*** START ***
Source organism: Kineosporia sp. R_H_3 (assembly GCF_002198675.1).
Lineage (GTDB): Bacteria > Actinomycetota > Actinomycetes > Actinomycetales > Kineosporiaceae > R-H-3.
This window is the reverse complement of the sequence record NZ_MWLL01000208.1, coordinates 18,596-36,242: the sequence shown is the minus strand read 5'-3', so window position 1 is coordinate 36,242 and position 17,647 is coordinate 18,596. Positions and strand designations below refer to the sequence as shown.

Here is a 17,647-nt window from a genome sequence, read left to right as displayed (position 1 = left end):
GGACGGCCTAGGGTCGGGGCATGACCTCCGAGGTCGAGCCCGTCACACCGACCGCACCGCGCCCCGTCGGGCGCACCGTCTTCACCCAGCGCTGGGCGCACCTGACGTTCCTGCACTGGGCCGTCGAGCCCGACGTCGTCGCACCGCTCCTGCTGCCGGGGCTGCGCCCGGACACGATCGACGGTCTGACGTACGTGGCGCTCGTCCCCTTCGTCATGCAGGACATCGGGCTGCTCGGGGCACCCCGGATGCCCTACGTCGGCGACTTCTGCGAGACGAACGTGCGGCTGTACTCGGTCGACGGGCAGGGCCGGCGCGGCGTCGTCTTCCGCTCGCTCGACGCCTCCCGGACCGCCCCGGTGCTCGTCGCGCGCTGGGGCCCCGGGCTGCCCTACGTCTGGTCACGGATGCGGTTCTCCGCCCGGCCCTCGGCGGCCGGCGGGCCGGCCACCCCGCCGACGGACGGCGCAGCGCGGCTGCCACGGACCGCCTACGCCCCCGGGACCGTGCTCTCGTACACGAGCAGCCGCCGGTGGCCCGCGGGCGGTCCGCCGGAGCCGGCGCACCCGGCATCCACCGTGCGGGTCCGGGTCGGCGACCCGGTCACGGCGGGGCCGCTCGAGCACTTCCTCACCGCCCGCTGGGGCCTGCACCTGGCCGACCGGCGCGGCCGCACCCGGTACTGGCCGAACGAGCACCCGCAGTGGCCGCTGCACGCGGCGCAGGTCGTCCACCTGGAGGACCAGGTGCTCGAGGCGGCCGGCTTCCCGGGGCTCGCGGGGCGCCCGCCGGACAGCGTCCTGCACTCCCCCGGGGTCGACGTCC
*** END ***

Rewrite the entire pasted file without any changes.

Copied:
Source organism: Kineosporia sp. R_H_3 (assembly GCF_002198675.1).
Lineage (GTDB): Bacteria > Actinomycetota > Actinomycetes > Actinomycetales > Kineosporiaceae > R-H-3.
This window is the reverse complement of the sequence record NZ_MWLL01000208.1, coordinates 18,596-36,242: the sequence shown is the minus strand read 5'-3', so window position 1 is coordinate 36,242 and position 17,647 is coordinate 18,596. Positions and strand designations below refer to the sequence as shown.

Here is a 17,647-nt window from a genome sequence, read left to right as displayed (position 1 = left end):
GGACGGCCTAGGGTCGGGGCATGACCTCCGAGGTCGAGCCCGTCACACCGACCGCACCGCGCCCCGTCGGGCGCACCGTCTTCACCCAGCGCTGGGCGCACCTGACGTTCCTGCACTGGGCCGTCGAGCCCGACGTCGTCGCACCGCTCCTGCTGCCGGGGCTGCGCCCGGACACGATCGACGGTCTGACGTACGTGGCGCTCGTCCCCTTCGTCATGCAGGACATCGGGCTGCTCGGGGCACCCCGGATGCCCTACGTCGGCGACTTCTGCGAGACGAACGTGCGGCTGTACTCGGTCGACGGGCAGGGCCGGCGCGGCGTCGTCTTCCGCTCGCTCGACGCCTCCCGGACCGCCCCGGTGCTCGTCGCGCGCTGGGGCCCCGGGCTGCCCTACGTCTGGTCACGGATGCGGTTCTCCGCCCGGCCCTCGGCGGCCGGCGGGCCGGCCACCCCGCCGACGGACGGCGCAGCGCGGCTGCCACGGACCGCCTACGCCCCCGGGACCGTGCTCTCGTACACGAGCAGCCGCCGGTGGCCCGCGGGCGGTCCGCCGGAGCCGGCGCACCCGGCATCCACCGTGCGGGTCCGGGTCGGCGACCCGGTCACGGCGGGGCCGCTCGAGCACTTCCTCACCGCCCGCTGGGGCCTGCACCTGGCCGACCGGCGCGGCCGCACCCGGTACTGGCCGAACGAGCACCCGCAGTGGCCGCTGCACGCGGCGCAGGTCGTCCACCTGGAGGACCAGGTGCTCGAGGCGGCCGGCTTCCCGGGGCTCGCGGGGCGCCCGCCGGACAGCGTCCTGCACTCCCCCGGGGTCGACGTCC